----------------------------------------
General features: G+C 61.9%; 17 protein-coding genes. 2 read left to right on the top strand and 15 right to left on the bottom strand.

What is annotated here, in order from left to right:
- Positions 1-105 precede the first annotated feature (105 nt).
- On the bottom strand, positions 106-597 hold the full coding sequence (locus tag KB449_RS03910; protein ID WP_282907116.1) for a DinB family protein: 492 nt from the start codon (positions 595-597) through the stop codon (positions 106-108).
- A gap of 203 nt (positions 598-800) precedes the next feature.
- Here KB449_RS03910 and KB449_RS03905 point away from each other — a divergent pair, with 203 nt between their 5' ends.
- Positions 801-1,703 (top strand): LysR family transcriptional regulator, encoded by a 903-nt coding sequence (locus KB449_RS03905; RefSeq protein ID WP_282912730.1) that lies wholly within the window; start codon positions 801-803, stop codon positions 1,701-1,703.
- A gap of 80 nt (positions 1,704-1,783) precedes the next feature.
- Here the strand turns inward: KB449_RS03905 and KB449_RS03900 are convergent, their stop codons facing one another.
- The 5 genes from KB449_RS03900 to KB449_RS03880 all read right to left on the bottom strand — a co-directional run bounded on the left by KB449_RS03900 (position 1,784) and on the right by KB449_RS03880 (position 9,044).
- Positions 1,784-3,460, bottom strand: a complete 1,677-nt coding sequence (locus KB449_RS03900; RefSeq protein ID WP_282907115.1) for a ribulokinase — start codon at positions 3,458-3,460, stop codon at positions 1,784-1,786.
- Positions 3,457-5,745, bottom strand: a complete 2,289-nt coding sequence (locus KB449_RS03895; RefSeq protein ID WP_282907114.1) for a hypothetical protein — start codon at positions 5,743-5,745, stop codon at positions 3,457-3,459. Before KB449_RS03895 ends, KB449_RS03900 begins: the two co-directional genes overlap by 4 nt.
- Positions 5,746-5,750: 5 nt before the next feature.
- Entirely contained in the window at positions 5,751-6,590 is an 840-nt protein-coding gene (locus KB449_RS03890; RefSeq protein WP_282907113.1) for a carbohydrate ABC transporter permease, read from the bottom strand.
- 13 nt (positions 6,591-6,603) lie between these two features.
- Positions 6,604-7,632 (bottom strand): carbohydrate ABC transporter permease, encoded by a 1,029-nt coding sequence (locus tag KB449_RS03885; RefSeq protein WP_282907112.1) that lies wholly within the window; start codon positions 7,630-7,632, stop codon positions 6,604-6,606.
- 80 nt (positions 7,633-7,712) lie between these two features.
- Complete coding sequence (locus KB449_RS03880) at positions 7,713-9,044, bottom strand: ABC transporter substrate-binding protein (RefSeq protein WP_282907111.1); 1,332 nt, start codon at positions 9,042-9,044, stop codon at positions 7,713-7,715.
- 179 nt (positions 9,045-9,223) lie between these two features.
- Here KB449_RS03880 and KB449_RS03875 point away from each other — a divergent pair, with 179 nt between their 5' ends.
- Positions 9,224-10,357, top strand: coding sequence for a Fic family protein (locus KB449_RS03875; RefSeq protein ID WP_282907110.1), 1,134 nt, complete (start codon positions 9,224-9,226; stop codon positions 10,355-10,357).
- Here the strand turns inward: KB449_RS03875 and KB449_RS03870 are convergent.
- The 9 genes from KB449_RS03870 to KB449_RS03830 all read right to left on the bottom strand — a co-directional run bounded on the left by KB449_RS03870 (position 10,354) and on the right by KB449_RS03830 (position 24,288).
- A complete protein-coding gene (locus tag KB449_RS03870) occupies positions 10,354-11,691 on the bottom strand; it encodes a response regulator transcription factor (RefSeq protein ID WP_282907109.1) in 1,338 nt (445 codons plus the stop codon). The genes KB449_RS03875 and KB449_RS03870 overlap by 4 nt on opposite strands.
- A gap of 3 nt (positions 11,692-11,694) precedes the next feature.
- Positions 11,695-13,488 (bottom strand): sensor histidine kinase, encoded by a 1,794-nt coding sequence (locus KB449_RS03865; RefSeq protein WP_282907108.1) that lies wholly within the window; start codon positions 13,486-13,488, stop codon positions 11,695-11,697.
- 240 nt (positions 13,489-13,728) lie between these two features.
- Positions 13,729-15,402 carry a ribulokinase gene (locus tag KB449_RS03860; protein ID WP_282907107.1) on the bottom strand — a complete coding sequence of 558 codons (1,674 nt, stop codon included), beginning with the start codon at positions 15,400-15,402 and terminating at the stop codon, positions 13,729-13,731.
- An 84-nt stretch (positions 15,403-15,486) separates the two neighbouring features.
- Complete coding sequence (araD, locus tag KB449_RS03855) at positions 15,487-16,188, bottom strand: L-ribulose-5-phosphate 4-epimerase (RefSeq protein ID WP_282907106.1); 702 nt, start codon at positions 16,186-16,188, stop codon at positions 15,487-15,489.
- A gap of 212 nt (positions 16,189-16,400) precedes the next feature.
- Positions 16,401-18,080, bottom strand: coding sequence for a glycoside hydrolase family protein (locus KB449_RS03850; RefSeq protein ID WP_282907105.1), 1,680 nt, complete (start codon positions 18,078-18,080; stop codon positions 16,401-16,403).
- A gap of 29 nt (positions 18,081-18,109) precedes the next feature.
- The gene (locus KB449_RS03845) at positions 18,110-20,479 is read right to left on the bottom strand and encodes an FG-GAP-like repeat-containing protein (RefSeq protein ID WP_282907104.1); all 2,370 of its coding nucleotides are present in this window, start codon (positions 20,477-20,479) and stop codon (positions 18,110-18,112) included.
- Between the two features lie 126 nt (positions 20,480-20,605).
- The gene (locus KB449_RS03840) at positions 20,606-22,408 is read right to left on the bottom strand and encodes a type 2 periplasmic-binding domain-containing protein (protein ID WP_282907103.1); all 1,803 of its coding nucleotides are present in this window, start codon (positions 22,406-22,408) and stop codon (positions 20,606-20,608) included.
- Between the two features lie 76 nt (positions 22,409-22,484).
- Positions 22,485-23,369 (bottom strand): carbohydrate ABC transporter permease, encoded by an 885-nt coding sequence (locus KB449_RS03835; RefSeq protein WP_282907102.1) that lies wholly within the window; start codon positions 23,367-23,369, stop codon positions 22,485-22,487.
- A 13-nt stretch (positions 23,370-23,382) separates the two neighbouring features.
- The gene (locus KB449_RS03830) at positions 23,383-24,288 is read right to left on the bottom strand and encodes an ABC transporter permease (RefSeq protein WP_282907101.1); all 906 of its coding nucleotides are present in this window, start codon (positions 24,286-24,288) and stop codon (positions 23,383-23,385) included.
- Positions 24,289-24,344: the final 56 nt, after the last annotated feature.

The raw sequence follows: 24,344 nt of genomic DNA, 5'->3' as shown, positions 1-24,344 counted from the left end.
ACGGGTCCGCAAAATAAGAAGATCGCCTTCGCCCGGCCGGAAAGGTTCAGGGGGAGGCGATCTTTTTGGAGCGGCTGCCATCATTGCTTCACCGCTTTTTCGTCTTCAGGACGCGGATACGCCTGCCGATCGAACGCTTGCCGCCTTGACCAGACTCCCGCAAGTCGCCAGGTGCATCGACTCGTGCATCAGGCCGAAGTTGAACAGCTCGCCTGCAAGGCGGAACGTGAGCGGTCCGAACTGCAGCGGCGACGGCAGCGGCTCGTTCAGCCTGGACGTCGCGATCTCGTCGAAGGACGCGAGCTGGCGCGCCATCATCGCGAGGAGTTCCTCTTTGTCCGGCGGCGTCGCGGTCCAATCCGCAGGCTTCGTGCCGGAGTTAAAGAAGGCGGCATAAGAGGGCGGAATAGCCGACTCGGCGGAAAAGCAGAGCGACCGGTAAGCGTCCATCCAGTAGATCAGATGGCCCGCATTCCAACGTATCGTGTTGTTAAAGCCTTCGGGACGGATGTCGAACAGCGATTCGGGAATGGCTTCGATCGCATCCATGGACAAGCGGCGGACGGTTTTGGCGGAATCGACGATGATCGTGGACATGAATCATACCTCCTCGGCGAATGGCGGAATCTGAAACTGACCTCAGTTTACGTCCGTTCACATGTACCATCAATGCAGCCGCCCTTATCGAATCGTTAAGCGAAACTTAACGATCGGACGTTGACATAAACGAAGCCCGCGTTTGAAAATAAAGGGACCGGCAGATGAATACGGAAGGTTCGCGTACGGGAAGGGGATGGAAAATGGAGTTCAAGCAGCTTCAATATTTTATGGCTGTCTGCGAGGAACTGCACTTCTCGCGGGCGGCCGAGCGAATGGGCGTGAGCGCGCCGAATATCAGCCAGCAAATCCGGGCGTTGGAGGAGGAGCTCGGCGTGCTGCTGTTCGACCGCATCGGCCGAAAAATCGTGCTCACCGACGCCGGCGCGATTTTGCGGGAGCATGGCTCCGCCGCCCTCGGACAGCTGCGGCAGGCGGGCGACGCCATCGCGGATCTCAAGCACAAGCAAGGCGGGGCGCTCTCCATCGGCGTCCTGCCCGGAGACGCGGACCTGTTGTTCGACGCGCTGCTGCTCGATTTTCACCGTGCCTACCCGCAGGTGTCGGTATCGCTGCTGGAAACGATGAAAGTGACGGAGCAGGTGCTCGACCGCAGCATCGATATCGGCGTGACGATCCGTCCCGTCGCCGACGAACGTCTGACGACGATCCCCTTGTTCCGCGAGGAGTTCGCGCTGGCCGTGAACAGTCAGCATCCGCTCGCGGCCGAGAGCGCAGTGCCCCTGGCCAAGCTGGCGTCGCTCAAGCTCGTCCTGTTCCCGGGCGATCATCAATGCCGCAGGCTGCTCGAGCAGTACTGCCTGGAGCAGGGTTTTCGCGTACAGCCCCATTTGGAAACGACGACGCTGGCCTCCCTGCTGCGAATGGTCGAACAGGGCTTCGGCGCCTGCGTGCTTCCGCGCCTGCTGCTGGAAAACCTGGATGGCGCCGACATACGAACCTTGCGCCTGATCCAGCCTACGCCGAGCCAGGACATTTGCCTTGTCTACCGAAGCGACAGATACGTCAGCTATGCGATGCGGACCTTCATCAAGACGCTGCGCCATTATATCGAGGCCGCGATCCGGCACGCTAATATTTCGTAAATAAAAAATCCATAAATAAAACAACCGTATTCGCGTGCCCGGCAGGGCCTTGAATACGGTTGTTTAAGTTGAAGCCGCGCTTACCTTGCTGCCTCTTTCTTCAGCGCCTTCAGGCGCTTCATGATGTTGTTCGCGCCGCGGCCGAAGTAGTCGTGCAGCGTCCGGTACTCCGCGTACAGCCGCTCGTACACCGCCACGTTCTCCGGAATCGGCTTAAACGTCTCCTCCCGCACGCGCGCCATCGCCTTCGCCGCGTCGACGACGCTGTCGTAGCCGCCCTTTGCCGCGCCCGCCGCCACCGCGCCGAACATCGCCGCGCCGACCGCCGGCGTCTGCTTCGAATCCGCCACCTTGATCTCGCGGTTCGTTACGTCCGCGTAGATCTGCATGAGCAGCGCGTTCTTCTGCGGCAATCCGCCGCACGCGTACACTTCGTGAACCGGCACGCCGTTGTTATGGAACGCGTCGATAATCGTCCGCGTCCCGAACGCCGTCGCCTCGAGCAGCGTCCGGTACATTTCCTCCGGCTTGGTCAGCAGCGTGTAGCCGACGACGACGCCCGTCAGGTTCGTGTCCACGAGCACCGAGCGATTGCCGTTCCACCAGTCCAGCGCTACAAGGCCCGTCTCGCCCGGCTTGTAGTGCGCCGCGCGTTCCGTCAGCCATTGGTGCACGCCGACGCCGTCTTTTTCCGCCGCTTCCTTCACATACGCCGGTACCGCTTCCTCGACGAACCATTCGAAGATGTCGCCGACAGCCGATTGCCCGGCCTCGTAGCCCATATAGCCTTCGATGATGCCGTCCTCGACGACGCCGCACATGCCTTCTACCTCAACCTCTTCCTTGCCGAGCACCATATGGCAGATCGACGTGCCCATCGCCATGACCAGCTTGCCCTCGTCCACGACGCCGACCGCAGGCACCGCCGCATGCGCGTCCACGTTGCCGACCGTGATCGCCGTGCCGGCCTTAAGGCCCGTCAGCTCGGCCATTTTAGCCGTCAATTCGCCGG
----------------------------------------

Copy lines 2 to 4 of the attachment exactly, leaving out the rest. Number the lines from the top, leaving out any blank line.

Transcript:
What is annotated here, in order from left to right:
- Positions 1-105 precede the first annotated feature (105 nt).
- On the bottom strand, positions 106-597 hold the full coding sequence (locus tag KB449_RS03910; protein ID WP_282907116.1) for a DinB family protein: 492 nt from the start codon (positions 595-597) through the stop codon (positions 106-108).